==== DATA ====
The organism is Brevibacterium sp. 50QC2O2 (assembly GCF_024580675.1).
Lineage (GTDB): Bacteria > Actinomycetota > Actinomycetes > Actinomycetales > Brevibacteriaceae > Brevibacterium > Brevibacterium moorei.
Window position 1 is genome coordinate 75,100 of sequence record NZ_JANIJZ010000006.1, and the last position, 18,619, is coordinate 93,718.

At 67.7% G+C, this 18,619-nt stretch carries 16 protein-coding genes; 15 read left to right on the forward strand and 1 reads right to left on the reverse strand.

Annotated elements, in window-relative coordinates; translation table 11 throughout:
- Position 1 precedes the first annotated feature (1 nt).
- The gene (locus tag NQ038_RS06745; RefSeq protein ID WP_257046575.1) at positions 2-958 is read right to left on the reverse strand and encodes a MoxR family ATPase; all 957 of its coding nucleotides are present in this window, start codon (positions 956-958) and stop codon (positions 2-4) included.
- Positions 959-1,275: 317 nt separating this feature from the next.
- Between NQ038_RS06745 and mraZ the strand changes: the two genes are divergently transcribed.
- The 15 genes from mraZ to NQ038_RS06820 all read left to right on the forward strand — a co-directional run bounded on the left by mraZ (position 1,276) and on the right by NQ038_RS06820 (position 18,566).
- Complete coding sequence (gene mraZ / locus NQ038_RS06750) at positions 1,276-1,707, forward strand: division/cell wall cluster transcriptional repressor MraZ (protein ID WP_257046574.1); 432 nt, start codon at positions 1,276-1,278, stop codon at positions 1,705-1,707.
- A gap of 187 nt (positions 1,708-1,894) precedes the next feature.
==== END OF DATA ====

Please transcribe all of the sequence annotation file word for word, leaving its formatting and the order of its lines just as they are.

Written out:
The organism is Brevibacterium sp. 50QC2O2 (assembly GCF_024580675.1).
Lineage (GTDB): Bacteria > Actinomycetota > Actinomycetes > Actinomycetales > Brevibacteriaceae > Brevibacterium > Brevibacterium moorei.
Window position 1 is genome coordinate 75,100 of sequence record NZ_JANIJZ010000006.1, and the last position, 18,619, is coordinate 93,718.

At 67.7% G+C, this 18,619-nt stretch carries 16 protein-coding genes; 15 read left to right on the forward strand and 1 reads right to left on the reverse strand.

Annotated elements, in window-relative coordinates; translation table 11 throughout:
- Position 1 precedes the first annotated feature (1 nt).
- The gene (locus tag NQ038_RS06745; RefSeq protein ID WP_257046575.1) at positions 2-958 is read right to left on the reverse strand and encodes a MoxR family ATPase; all 957 of its coding nucleotides are present in this window, start codon (positions 956-958) and stop codon (positions 2-4) included.
- Positions 959-1,275: 317 nt separating this feature from the next.
- Between NQ038_RS06745 and mraZ the strand changes: the two genes are divergently transcribed.
- The 15 genes from mraZ to NQ038_RS06820 all read left to right on the forward strand — a co-directional run bounded on the left by mraZ (position 1,276) and on the right by NQ038_RS06820 (position 18,566).
- Complete coding sequence (gene mraZ / locus NQ038_RS06750) at positions 1,276-1,707, forward strand: division/cell wall cluster transcriptional repressor MraZ (protein ID WP_257046574.1); 432 nt, start codon at positions 1,276-1,278, stop codon at positions 1,705-1,707.
- A gap of 187 nt (positions 1,708-1,894) precedes the next feature.